Today’s Wonder of the Day was inspired by Brynn. Brynn Wonders, “Why do planes crash?” Thanks for WONDERing with us, Brynn!
Ever since ancient man first roamed Earth, he has looked to the skies and been jealous of the birds flying overhead. Who wouldn't want to stretch out a pair of wings and take to the skies? Not only could you get from Point A to Point B in record time, you'd have a great view all along the way.
Thanks to the Wright brothers, we finally had airplanes thousands of years later. Still, flying inside a large metal tube doesn't exactly replicate the experience of flying like a bird. In fact, ever since the invention of the airplane, birds and planes have shared the skies in an uneasy coexistence.
Although it seems like there's no limit to the space in the skies, birds and airplanes still manage to get in each other's way frequently. As you can probably guess, airplane and bird interactions usually don't end well for either the bird or the plane.
These bird-plane collisions, known as bird strikes, occur thousands of times each year. Nearly all of these are fatal for the birds involved. Fortunately, most bird strikes don't result in significant damage to airplanes or their passengers.
Occasionally, though, large birds can get sucked into airplane engines, causing significant damage and sometimes even causing a crash. As a result of the danger involved with bird strikes, airports have developed a number of safety and conservation measures to minimize bird strikes upon takeoff and landing.
With the noise of airplanes coming and going, you might think that airports wouldn't attract birds. Unfortunately, airports tend to attract large flocks of birds of all different types. Birds seem to be attracted to the large, undeveloped tracts of land that surround most airports as noise and safety barriers.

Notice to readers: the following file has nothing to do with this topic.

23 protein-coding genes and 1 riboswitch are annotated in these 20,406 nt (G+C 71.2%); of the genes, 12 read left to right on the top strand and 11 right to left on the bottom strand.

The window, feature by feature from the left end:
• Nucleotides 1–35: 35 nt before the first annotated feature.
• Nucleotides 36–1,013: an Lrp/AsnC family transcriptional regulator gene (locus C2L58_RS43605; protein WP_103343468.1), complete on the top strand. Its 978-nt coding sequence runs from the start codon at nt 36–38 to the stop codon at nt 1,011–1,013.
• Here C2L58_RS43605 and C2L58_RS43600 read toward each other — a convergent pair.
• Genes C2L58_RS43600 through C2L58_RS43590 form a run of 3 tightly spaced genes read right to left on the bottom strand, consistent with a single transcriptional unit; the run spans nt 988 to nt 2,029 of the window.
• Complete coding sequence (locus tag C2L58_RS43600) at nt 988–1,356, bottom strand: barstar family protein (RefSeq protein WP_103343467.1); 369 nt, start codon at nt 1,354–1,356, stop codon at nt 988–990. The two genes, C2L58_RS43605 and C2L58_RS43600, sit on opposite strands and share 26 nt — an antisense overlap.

The hustle and bustle of airports does tend to drive away larger predators. As a result, the lands surrounding airports can be like a sanctuary for birds, especially if they also contain wetlands or drainage ponds.
So how do airports manage the problem of large bird populations near airports? Most use a three-pronged approach by modifying bird habitats, bird behaviors, and aircraft behaviors.
For example, airports might make surrounding lands less attractive to birds by removing seed-bearing plants, removing trees used for nesting, covering water sources with netting, and keeping grass mowed short. They might also adjust flight times and paths to avoid peak times and places for bird activity.
Some of the most effective modification techniques utilize technology. Sonic cannons, lasers, recorded predator calls, and noise generators can all be used to simulate predators to scare birds away.
Perhaps the cutest and furriest modification technique involves introducing a real predator into the midst of the birds: a dog trained to chase birds away. At the Cherry Capital Airport in Traverse City, Michigan, the aviation safety and bird management expert went by the name of K-9 Piper, a Border collie trained to chase birds and other wildlife away from the airport's runways.
Although K-9 Piper passed away in early 2018, he left behind a legacy of faithful service. Wearing a protective vest, ear muffs, and some really cool sunglasses, K-9 Piper patrolled the runways and perimeter fences, chasing away birds and many other types of small animals. There are currently a handful of other dogs on staff at airports around the United States.